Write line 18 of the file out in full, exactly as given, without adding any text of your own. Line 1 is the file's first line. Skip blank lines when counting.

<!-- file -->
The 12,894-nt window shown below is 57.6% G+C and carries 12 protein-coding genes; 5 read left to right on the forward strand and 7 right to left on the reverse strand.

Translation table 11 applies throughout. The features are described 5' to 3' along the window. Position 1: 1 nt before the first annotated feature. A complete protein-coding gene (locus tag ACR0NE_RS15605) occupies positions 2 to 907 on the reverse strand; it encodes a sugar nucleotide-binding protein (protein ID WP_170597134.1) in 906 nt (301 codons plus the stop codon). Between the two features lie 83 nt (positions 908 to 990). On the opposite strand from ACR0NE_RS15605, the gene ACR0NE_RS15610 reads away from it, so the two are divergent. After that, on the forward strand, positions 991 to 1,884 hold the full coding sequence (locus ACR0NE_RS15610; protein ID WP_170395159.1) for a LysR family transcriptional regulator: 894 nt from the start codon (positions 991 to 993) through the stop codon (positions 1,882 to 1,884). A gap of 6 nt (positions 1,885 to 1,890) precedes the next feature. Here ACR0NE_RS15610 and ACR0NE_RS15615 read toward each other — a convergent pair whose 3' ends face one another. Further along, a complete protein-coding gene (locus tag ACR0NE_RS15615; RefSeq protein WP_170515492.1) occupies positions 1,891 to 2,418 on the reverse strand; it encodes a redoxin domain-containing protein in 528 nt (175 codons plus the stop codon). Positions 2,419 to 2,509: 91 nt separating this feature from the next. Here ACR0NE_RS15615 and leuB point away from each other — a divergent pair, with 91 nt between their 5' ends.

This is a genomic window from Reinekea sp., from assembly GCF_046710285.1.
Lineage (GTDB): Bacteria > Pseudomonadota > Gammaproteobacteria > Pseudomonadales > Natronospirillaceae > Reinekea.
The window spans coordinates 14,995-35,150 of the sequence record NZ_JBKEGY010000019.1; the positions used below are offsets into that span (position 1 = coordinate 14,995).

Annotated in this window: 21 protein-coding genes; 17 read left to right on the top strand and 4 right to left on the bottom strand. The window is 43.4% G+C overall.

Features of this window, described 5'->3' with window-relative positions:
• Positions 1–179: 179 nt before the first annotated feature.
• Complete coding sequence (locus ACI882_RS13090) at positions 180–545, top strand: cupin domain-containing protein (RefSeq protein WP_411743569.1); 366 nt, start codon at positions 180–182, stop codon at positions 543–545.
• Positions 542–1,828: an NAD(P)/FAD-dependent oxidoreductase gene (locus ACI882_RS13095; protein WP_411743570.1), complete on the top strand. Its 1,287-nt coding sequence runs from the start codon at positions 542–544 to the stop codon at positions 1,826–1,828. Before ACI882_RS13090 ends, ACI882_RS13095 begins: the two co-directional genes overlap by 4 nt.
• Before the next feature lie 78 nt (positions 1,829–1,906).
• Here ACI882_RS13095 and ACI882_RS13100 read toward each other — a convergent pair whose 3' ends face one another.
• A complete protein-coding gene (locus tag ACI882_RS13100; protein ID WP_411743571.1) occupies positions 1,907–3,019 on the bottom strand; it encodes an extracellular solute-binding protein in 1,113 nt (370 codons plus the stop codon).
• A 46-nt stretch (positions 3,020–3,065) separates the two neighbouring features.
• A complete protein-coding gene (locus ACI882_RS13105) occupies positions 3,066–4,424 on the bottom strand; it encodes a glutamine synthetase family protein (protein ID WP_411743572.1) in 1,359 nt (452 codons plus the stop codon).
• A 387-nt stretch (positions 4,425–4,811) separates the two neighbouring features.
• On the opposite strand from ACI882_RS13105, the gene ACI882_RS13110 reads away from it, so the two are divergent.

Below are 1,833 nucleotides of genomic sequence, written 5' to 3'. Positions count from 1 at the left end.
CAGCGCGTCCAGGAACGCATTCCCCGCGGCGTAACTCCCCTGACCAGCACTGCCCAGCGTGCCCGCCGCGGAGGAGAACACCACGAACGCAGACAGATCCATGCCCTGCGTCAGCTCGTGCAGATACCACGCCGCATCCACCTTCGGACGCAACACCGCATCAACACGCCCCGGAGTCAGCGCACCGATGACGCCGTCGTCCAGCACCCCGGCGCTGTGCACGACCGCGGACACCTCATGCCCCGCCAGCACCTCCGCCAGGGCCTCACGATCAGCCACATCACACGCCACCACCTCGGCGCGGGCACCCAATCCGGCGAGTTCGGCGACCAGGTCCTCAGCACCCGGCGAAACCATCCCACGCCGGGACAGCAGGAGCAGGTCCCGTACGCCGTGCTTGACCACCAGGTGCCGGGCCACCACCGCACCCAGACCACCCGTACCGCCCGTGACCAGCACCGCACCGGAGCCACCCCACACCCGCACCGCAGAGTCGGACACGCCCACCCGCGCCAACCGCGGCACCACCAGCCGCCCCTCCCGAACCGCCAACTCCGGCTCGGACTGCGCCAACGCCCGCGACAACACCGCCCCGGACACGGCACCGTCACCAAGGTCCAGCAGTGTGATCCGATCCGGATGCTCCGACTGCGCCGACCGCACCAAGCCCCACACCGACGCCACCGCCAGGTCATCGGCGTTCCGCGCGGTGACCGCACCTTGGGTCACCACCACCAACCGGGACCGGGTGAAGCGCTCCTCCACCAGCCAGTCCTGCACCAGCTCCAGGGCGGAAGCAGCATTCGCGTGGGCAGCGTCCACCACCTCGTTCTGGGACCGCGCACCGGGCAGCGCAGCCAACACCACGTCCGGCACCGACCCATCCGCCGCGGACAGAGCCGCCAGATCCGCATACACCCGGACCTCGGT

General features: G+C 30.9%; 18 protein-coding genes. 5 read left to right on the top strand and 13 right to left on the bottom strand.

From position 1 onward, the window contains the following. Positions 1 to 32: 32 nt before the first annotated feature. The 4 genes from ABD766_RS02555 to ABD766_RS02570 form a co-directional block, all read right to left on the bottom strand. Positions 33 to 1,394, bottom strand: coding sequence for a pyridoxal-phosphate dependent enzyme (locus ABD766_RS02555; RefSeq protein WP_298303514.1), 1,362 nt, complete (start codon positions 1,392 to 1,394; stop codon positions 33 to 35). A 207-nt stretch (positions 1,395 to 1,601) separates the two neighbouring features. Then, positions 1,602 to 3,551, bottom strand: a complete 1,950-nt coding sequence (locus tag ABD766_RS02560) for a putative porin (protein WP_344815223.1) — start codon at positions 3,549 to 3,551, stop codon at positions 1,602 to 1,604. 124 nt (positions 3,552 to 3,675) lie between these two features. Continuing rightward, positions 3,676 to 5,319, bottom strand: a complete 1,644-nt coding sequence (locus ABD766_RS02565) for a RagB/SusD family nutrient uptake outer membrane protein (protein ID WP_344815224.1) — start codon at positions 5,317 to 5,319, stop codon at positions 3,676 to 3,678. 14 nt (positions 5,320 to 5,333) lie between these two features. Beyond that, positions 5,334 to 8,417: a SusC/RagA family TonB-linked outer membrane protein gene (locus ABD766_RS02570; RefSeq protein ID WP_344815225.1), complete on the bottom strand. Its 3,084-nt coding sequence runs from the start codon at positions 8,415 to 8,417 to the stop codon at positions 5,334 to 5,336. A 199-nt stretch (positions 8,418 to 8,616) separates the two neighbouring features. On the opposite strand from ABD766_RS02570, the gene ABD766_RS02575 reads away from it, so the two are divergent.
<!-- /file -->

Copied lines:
Below are 1,833 nucleotides of genomic sequence, written 5' to 3'. Positions count from 1 at the left end.